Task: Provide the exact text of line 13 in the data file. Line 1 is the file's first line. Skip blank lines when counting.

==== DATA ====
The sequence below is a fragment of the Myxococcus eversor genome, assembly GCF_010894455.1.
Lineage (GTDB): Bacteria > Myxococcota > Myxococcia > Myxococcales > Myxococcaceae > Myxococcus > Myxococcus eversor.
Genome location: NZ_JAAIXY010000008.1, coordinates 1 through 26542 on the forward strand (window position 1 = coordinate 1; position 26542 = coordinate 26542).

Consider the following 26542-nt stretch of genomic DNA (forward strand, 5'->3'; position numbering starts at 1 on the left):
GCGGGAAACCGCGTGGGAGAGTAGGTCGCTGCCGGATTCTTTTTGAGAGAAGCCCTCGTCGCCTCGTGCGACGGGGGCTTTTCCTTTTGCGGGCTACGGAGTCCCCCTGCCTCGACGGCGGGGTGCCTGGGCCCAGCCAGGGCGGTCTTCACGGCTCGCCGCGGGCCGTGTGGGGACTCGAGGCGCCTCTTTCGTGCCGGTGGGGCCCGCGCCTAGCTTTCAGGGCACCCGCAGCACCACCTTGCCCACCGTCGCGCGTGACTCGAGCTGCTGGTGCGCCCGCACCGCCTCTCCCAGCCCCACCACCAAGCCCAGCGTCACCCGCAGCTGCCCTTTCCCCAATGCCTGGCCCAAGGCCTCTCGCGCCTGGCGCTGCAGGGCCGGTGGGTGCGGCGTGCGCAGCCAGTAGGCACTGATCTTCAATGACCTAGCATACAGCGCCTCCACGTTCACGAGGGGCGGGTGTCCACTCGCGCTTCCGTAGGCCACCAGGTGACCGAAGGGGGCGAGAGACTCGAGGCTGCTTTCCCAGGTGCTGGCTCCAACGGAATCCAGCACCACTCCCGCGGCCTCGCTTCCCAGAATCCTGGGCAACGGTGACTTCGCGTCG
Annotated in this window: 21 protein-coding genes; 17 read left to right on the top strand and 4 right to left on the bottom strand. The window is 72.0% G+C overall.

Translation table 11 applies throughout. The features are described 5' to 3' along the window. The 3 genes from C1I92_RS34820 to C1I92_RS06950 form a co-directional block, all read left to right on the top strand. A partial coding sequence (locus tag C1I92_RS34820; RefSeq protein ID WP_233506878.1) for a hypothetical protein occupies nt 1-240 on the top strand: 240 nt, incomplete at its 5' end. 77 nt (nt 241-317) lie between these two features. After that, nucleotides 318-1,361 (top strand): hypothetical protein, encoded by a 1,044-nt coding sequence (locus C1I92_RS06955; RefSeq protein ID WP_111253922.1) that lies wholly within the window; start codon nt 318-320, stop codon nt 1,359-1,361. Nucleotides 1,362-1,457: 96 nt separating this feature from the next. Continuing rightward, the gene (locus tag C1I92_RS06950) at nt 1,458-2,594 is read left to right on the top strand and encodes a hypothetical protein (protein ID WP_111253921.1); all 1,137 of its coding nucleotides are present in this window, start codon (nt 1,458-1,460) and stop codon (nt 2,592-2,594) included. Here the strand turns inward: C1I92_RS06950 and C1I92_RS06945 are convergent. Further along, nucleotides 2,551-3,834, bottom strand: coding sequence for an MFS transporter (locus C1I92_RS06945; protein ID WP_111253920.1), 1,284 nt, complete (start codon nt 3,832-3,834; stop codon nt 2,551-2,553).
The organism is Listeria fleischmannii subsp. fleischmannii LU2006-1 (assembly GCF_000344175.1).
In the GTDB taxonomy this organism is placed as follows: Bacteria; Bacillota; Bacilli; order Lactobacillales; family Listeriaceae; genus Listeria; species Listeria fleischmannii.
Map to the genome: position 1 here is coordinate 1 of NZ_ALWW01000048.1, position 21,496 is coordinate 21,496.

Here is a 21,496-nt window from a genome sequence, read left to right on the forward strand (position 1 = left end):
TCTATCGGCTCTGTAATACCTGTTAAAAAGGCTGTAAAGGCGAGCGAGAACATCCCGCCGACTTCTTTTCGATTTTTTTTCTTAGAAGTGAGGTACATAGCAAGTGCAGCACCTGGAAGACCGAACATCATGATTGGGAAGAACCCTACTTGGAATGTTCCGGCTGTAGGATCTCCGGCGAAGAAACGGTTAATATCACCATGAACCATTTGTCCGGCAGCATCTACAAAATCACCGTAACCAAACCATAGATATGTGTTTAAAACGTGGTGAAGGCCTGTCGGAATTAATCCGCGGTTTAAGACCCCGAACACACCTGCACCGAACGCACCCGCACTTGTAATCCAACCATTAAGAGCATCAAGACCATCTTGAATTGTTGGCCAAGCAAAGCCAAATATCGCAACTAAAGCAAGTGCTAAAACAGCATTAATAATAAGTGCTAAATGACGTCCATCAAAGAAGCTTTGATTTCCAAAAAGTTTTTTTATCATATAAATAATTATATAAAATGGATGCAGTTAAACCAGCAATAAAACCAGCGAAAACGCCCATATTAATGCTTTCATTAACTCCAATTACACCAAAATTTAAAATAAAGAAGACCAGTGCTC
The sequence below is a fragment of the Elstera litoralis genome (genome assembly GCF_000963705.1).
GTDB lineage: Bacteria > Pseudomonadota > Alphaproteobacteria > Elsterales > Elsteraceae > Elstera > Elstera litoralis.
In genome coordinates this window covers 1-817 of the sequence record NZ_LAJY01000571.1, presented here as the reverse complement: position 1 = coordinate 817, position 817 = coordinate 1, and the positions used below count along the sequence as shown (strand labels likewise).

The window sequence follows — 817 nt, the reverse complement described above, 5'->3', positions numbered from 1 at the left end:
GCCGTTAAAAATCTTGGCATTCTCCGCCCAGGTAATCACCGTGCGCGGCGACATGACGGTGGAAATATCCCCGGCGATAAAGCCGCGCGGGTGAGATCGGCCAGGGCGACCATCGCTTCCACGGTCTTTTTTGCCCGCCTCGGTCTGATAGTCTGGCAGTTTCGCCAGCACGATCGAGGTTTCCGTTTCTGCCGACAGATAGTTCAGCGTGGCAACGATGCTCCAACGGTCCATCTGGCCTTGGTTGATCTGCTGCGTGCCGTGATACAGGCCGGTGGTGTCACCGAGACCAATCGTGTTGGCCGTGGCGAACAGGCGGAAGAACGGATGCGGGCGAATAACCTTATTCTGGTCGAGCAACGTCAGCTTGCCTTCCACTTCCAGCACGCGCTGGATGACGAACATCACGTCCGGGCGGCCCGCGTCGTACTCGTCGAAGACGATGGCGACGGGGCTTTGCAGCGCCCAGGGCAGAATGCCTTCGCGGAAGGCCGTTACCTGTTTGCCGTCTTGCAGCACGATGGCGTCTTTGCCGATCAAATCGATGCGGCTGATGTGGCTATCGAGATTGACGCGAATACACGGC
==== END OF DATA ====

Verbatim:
The sequence below is a fragment of the Elstera litoralis genome (genome assembly GCF_000963705.1).